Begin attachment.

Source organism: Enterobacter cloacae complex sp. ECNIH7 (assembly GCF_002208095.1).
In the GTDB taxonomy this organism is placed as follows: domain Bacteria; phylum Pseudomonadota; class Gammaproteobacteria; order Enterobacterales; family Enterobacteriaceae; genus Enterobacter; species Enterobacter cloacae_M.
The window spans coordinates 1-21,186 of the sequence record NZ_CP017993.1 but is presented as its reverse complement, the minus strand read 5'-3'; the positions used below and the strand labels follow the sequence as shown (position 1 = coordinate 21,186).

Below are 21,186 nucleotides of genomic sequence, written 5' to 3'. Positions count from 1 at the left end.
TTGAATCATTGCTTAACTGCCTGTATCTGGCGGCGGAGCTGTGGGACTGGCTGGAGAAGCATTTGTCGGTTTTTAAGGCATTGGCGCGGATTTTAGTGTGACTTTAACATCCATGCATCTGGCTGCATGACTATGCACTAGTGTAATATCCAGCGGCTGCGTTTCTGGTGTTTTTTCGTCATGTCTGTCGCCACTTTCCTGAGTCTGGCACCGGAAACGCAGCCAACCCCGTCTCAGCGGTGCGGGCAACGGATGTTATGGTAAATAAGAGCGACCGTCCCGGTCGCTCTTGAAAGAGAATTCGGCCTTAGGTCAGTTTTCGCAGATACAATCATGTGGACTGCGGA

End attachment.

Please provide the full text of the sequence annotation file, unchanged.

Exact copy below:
Source organism: Enterobacter cloacae complex sp. ECNIH7 (assembly GCF_002208095.1).
In the GTDB taxonomy this organism is placed as follows: domain Bacteria; phylum Pseudomonadota; class Gammaproteobacteria; order Enterobacterales; family Enterobacteriaceae; genus Enterobacter; species Enterobacter cloacae_M.
The window spans coordinates 1-21,186 of the sequence record NZ_CP017993.1 but is presented as its reverse complement, the minus strand read 5'-3'; the positions used below and the strand labels follow the sequence as shown (position 1 = coordinate 21,186).

Below are 21,186 nucleotides of genomic sequence, written 5' to 3'. Positions count from 1 at the left end.
TTGAATCATTGCTTAACTGCCTGTATCTGGCGGCGGAGCTGTGGGACTGGCTGGAGAAGCATTTGTCGGTTTTTAAGGCATTGGCGCGGATTTTAGTGTGACTTTAACATCCATGCATCTGGCTGCATGACTATGCACTAGTGTAATATCCAGCGGCTGCGTTTCTGGTGTTTTTTCGTCATGTCTGTCGCCACTTTCCTGAGTCTGGCACCGGAAACGCAGCCAACCCCGTCTCAGCGGTGCGGGCAACGGATGTTATGGTAAATAAGAGCGACCGTCCCGGTCGCTCTTGAAAGAGAATTCGGCCTTAGGTCAGTTTTCGCAGATACAATCATGTGGACTGCGGA